“We expect sales will increase marking the Eid. We will be able to recover the losses to some extent if the Government allows to extend the shopping time by 2 hours,”said HelalUddin while Farhana Nazira, Owner of Farhana Fashion, said sales would increase if the Government allows them to keep the door open until 9 pm ahead of the festival.
“We will be able to recover some losses if we are allowed to keep stores open for 2 more hours,” she said, adding that in case there’s no good sale, “We will pass lean seasons for a few months after Eid. As a result, many would have to surrender spaces after Eid unless they can make some sales during the festival.”
Meanwhile, one of Bangladesh’s renowned fashion brands, SaRa Lifestyle Limited, which is the sister concern of Snowtex – an export oriented readymade garment company, has launched its new Eid collection at all its outlets in the country, as per media reports.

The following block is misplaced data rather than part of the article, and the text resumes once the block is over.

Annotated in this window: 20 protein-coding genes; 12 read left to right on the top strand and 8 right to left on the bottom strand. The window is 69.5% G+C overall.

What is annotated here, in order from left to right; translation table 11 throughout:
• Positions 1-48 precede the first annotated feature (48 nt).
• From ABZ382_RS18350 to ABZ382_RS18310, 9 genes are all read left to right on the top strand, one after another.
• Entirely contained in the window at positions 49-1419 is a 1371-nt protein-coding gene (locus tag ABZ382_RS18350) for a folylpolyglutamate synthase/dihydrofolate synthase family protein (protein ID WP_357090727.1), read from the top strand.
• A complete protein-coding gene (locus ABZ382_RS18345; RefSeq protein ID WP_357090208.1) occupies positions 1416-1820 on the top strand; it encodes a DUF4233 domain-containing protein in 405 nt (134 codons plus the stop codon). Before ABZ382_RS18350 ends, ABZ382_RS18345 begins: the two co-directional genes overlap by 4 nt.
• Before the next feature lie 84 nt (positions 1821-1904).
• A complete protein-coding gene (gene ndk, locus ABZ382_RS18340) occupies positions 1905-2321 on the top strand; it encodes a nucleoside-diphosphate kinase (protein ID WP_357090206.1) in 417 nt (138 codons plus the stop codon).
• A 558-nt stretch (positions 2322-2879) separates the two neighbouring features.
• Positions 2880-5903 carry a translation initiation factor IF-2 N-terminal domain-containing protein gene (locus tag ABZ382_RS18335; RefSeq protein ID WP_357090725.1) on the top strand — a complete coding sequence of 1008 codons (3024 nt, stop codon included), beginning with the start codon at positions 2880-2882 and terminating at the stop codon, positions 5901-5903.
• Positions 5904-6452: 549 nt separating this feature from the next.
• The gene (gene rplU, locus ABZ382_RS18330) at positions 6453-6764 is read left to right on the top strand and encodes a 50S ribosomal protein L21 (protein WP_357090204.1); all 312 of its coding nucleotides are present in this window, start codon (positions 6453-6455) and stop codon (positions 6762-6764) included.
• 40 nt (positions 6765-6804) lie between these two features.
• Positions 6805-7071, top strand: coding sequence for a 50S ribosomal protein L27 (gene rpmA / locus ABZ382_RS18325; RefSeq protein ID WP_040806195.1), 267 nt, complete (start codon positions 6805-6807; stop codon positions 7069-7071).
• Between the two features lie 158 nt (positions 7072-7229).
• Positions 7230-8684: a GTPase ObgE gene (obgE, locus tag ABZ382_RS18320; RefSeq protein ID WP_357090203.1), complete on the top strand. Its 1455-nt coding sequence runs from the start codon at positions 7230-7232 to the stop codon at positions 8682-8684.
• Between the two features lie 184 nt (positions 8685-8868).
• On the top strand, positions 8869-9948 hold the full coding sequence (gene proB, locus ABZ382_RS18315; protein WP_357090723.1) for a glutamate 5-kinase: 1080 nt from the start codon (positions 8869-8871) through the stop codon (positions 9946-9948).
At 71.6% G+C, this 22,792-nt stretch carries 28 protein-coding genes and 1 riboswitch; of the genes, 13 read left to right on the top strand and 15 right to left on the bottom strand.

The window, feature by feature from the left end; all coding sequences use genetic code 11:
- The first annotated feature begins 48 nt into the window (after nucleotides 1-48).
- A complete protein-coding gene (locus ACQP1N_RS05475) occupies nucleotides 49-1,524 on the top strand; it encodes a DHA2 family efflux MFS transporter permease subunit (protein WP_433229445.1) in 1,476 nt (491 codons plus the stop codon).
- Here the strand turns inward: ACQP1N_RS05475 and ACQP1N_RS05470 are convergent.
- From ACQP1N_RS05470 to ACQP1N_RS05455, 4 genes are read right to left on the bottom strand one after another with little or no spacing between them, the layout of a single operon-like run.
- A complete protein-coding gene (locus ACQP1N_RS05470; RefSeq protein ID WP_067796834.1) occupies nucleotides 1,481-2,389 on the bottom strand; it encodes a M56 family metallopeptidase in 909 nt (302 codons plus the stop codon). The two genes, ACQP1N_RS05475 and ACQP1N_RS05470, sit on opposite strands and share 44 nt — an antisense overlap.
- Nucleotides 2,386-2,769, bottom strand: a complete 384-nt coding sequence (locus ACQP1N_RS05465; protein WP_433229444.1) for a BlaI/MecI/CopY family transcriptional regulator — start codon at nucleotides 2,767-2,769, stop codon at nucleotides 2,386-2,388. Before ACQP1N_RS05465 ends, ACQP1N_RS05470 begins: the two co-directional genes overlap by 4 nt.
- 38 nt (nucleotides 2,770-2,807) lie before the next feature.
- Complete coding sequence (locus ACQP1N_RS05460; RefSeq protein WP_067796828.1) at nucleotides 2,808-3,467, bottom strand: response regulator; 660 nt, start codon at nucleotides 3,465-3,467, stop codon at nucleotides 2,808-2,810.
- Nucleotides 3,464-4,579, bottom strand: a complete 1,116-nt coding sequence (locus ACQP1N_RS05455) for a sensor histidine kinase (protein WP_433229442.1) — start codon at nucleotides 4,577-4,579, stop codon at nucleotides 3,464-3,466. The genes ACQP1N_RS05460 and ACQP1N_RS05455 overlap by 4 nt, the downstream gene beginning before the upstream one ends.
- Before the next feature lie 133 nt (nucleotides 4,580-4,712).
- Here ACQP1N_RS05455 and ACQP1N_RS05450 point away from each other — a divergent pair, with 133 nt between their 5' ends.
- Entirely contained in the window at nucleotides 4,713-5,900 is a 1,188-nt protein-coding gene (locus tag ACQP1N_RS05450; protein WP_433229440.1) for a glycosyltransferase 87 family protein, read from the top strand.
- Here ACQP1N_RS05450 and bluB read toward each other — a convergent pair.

With Eid-ul-Adha just round the corner, activities in the SaRa outlets have reportedly gained momentum, with all safety protocols and mechanism in place, in view of COVID-19.
If women’s collection boasts of exclusive range of sarees, kurtis, printed three-pieces, party wear three-piece, party wear single-piece, denims and tops, men’s collection for the upcoming festival has cargo pants, denims and pyjamas, chino shirt, casual shirt, joggers, T-shirts, formal shirts, kabli, and panjabi, etc.
There’s also an exclusive collection of panjabi-pyjama, polo shirt, shirt-pant set, frocks, tops-bottom set, tops, bottoms, tops-skirt, three-piece, shirt, T-shirts, etc. One can also order SaRa’s collection for Eid online through its website and the social media.
Now, if Eid-ul-Azha could prove to the game changer in an otherwise dull year so far for the retailers remains to be seen.